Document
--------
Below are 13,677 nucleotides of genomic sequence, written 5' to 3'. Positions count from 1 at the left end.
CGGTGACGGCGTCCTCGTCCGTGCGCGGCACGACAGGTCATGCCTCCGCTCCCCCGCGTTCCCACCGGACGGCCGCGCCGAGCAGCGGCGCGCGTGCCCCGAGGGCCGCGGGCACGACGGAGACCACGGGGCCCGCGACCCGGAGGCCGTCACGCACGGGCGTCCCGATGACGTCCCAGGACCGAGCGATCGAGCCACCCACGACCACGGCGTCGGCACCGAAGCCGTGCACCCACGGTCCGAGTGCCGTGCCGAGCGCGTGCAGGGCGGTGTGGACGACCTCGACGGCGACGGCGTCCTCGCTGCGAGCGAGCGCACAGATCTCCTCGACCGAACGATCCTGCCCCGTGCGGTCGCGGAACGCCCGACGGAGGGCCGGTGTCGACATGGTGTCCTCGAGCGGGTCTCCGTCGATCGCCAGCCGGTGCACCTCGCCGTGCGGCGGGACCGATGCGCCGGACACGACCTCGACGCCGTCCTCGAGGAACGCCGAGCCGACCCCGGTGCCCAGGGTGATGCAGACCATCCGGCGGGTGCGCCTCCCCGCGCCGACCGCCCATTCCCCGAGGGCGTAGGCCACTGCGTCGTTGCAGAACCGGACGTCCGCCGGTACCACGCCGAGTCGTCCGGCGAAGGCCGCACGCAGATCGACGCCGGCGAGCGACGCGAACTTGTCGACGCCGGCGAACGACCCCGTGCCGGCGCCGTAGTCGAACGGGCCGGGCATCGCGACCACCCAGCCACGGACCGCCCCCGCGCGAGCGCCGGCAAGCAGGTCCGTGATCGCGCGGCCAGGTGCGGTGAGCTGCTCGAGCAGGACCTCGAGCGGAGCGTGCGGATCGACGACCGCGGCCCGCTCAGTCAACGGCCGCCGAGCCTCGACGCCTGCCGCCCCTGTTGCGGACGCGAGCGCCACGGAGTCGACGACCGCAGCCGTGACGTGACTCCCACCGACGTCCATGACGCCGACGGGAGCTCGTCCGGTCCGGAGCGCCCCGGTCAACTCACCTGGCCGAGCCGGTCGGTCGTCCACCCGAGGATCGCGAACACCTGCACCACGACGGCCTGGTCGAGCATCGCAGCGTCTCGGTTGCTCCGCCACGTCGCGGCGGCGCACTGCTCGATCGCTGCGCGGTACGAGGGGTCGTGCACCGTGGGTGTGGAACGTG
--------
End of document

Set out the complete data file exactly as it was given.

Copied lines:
Below are 13,677 nucleotides of genomic sequence, written 5' to 3'. Positions count from 1 at the left end.
CGGTGACGGCGTCCTCGTCCGTGCGCGGCACGACAGGTCATGCCTCCGCTCCCCCGCGTTCCCACCGGACGGCCGCGCCGAGCAGCGGCGCGCGTGCCCCGAGGGCCGCGGGCACGACGGAGACCACGGGGCCCGCGACCCGGAGGCCGTCACGCACGGGCGTCCCGATGACGTCCCAGGACCGAGCGATCGAGCCACCCACGACCACGGCGTCGGCACCGAAGCCGTGCACCCACGGTCCGAGTGCCGTGCCGAGCGCGTGCAGGGCGGTGTGGACGACCTCGACGGCGACGGCGTCCTCGCTGCGAGCGAGCGCACAGATCTCCTCGACCGAACGATCCTGCCCCGTGCGGTCGCGGAACGCCCGACGGAGGGCCGGTGTCGACATGGTGTCCTCGAGCGGGTCTCCGTCGATCGCCAGCCGGTGCACCTCGCCGTGCGGCGGGACCGATGCGCCGGACACGACCTCGACGCCGTCCTCGAGGAACGCCGAGCCGACCCCGGTGCCCAGGGTGATGCAGACCATCCGGCGGGTGCGCCTCCCCGCGCCGACCGCCCATTCCCCGAGGGCGTAGGCCACTGCGTCGTTGCAGAACCGGACGTCCGCCGGTACCACGCCGAGTCGTCCGGCGAAGGCCGCACGCAGATCGACGCCGGCGAGCGACGCGAACTTGTCGACGCCGGCGAACGACCCCGTGCCGGCGCCGTAGTCGAACGGGCCGGGCATCGCGACCACCCAGCCACGGACCGCCCCCGCGCGAGCGCCGGCAAGCAGGTCCGTGATCGCGCGGCCAGGTGCGGTGAGCTGCTCGAGCAGGACCTCGAGCGGAGCGTGCGGATCGACGACCGCGGCCCGCTCAGTCAACGGCCGCCGAGCCTCGACGCCTGCCGCCCCTGTTGCGGACGCGAGCGCCACGGAGTCGACGACCGCAGCCGTGACGTGACTCCCACCGACGTCCATGACGCCGACGGGAGCTCGTCCGGTCCGGAGCGCCCCGGTCAACTCACCTGGCCGAGCCGGTCGGTCGTCCACCCGAGGATCGCGAACACCTGCACCACGACGGCCTGGTCGAGCATCGCAGCGTCTCGGTTGCTCCGCCACGTCGCGGCGGCGCACTGCTCGATCGCTGCGCGGTACGAGGGGTCGTGCACCGTGGGTGTGGAACGTG